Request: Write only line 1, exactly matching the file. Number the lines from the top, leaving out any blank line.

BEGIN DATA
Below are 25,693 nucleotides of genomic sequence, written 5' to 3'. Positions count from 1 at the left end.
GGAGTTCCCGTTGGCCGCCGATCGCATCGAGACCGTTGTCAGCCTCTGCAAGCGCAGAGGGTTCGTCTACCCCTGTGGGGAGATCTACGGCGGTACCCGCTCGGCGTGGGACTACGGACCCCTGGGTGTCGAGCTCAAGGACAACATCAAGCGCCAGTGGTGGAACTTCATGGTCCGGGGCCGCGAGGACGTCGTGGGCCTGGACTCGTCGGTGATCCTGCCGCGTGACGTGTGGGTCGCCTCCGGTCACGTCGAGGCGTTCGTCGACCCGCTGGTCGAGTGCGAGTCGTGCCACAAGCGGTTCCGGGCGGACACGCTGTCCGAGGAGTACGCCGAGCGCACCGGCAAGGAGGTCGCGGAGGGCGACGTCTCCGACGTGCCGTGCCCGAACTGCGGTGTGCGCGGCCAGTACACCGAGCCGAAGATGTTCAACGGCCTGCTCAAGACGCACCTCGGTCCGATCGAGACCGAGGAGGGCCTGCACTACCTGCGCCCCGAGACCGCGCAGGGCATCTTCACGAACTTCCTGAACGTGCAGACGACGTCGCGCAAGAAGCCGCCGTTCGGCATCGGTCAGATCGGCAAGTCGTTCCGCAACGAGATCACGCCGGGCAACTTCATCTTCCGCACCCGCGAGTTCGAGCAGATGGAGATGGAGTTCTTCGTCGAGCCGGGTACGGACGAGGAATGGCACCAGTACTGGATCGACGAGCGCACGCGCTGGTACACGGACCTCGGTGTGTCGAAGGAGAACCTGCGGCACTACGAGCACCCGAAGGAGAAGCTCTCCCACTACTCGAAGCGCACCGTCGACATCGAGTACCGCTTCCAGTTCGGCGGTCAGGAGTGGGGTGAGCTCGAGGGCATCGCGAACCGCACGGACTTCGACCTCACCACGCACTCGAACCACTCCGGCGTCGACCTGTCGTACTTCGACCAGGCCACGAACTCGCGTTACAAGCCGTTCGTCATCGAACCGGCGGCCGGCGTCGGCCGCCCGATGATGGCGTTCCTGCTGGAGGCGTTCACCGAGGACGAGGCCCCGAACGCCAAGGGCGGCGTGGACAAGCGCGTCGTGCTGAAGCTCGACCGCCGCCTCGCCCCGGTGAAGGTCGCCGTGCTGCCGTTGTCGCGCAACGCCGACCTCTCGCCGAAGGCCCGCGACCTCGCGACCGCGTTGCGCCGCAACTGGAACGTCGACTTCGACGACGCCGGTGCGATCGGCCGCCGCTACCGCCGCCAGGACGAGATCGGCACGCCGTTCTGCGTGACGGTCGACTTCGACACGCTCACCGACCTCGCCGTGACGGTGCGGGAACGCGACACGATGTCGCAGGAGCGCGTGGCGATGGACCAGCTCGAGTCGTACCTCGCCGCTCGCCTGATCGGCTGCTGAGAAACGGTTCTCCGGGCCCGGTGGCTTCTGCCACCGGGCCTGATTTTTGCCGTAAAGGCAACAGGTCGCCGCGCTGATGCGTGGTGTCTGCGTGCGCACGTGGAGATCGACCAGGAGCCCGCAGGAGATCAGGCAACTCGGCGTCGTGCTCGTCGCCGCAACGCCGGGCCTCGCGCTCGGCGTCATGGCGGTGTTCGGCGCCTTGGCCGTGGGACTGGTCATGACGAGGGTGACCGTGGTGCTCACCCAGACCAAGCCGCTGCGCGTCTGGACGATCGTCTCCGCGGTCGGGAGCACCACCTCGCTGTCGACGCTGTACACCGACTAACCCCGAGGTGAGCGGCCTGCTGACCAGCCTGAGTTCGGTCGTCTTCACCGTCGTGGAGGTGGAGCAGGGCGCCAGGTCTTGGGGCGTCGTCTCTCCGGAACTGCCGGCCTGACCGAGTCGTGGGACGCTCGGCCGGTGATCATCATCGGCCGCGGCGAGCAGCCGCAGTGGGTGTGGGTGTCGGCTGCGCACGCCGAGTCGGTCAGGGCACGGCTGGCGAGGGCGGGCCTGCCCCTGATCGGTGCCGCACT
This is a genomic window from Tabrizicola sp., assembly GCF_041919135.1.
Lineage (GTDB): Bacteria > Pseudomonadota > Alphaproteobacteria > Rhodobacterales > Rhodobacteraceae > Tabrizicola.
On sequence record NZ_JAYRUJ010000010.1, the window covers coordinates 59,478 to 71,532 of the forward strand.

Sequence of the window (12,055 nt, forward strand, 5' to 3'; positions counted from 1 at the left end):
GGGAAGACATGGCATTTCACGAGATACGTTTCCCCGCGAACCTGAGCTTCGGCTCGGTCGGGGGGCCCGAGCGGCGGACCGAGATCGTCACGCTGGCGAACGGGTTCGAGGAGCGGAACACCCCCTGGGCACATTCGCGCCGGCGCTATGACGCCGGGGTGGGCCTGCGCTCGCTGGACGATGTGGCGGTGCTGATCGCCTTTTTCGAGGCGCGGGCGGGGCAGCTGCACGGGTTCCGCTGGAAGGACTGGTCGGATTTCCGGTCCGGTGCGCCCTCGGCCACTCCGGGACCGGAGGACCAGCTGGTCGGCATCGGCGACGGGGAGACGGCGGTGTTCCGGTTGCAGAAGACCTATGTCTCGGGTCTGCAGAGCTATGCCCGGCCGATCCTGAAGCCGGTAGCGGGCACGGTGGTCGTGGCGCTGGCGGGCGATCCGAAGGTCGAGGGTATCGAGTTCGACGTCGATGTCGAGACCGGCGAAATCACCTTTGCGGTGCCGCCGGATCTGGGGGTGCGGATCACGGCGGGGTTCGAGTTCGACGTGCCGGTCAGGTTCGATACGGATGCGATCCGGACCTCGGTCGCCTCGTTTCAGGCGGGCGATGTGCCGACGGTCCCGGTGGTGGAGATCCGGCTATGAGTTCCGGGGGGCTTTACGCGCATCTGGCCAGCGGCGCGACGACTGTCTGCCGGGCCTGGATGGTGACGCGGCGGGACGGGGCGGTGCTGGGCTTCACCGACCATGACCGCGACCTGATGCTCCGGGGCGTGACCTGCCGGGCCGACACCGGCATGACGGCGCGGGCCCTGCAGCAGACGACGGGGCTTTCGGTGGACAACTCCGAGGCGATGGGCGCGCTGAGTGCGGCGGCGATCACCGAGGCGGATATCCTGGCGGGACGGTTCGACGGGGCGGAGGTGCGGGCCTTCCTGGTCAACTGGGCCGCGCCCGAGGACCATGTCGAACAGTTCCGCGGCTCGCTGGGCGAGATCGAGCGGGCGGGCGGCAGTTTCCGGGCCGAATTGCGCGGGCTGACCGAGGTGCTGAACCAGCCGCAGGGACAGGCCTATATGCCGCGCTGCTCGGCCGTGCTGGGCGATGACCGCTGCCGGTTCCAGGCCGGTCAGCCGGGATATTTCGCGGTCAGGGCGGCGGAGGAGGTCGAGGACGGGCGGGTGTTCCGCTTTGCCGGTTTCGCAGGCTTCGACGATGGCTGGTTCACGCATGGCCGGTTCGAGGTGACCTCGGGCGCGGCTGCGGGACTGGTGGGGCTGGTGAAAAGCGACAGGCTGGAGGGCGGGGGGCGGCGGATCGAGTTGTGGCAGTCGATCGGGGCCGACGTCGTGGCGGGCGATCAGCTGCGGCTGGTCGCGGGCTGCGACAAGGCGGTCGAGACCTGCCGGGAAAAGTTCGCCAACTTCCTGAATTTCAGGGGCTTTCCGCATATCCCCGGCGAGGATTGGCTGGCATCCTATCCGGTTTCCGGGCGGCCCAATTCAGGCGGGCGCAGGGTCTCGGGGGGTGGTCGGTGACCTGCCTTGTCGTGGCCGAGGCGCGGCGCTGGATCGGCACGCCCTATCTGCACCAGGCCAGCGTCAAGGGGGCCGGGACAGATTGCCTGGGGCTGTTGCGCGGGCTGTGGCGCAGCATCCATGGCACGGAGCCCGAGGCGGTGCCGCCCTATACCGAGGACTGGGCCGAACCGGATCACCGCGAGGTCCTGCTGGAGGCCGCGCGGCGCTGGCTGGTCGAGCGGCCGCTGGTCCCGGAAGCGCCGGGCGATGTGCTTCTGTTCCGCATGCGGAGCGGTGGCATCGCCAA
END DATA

Below are 25,693 nucleotides of genomic sequence, written 5' to 3'. Positions count from 1 at the left end.